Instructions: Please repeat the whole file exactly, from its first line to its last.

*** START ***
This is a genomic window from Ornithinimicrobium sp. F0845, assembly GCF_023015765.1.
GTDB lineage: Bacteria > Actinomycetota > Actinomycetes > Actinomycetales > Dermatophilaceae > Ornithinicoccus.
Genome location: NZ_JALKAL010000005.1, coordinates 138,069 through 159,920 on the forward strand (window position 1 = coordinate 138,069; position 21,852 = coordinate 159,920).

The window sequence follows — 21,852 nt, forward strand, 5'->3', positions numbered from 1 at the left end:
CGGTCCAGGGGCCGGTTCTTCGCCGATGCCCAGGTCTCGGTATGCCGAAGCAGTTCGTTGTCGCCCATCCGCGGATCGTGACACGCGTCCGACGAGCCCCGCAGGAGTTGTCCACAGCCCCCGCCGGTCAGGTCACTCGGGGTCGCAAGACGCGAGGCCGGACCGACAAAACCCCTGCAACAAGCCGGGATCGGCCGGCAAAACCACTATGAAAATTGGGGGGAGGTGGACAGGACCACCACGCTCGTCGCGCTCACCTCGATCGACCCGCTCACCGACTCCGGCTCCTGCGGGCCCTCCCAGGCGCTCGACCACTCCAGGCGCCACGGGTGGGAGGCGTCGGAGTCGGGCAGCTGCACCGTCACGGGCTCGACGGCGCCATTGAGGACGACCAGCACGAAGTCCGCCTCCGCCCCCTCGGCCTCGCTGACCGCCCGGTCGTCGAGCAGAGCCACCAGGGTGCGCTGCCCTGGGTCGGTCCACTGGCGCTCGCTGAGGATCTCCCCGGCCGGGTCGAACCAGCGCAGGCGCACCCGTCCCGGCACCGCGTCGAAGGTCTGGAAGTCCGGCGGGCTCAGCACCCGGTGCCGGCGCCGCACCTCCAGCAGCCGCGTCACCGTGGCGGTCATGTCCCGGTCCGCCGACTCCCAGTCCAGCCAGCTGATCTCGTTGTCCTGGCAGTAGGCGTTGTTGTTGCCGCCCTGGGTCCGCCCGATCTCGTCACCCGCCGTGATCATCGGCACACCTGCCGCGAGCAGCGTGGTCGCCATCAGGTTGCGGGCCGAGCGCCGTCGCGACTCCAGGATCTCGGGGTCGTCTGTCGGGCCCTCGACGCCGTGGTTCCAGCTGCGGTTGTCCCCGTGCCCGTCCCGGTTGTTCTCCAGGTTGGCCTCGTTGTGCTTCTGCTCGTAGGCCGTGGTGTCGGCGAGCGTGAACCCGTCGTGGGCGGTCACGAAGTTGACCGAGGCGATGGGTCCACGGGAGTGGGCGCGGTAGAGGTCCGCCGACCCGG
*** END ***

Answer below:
This is a genomic window from Ornithinimicrobium sp. F0845, assembly GCF_023015765.1.
GTDB lineage: Bacteria > Actinomycetota > Actinomycetes > Actinomycetales > Dermatophilaceae > Ornithinicoccus.
Genome location: NZ_JALKAL010000005.1, coordinates 138,069 through 159,920 on the forward strand (window position 1 = coordinate 138,069; position 21,852 = coordinate 159,920).

The window sequence follows — 21,852 nt, forward strand, 5'->3', positions numbered from 1 at the left end:
CGGTCCAGGGGCCGGTTCTTCGCCGATGCCCAGGTCTCGGTATGCCGAAGCAGTTCGTTGTCGCCCATCCGCGGATCGTGACACGCGTCCGACGAGCCCCGCAGGAGTTGTCCACAGCCCCCGCCGGTCAGGTCACTCGGGGTCGCAAGACGCGAGGCCGGACCGACAAAACCCCTGCAACAAGCCGGGATCGGCCGGCAAAACCACTATGAAAATTGGGGGGAGGTGGACAGGACCACCACGCTCGTCGCGCTCACCTCGATCGACCCGCTCACCGACTCCGGCTCCTGCGGGCCCTCCCAGGCGCTCGACCACTCCAGGCGCCACGGGTGGGAGGCGTCGGAGTCGGGCAGCTGCACCGTCACGGGCTCGACGGCGCCATTGAGGACGACCAGCACGAAGTCCGCCTCCGCCCCCTCGGCCTCGCTGACCGCCCGGTCGTCGAGCAGAGCCACCAGGGTGCGCTGCCCTGGGTCGGTCCACTGGCGCTCGCTGAGGATCTCCCCGGCCGGGTCGAACCAGCGCAGGCGCACCCGTCCCGGCACCGCGTCGAAGGTCTGGAAGTCCGGCGGGCTCAGCACCCGGTGCCGGCGCCGCACCTCCAGCAGCCGCGTCACCGTGGCGGTCATGTCCCGGTCCGCCGACTCCCAGTCCAGCCAGCTGATCTCGTTGTCCTGGCAGTAGGCGTTGTTGTTGCCGCCCTGGGTCCGCCCGATCTCGTCACCCGCCGTGATCATCGGCACACCTGCCGCGAGCAGCGTGGTCGCCATCAGGTTGCGGGCCGAGCGCCGTCGCGACTCCAGGATCTCGGGGTCGTCTGTCGGGCCCTCGACGCCGTGGTTCCAGCTGCGGTTGTCCCCGTGCCCGTCCCGGTTGTTCTCCAGGTTGGCCTCGTTGTGCTTCTGCTCGTAGGCCGTGGTGTCGGCGAGCGTGAACCCGTCGTGGGCGGTCACGAAGTTGACCGAGGCGATGGGTCCACGGGAGTGGGCGCGGTAGAGGTCCGCCGACCCGG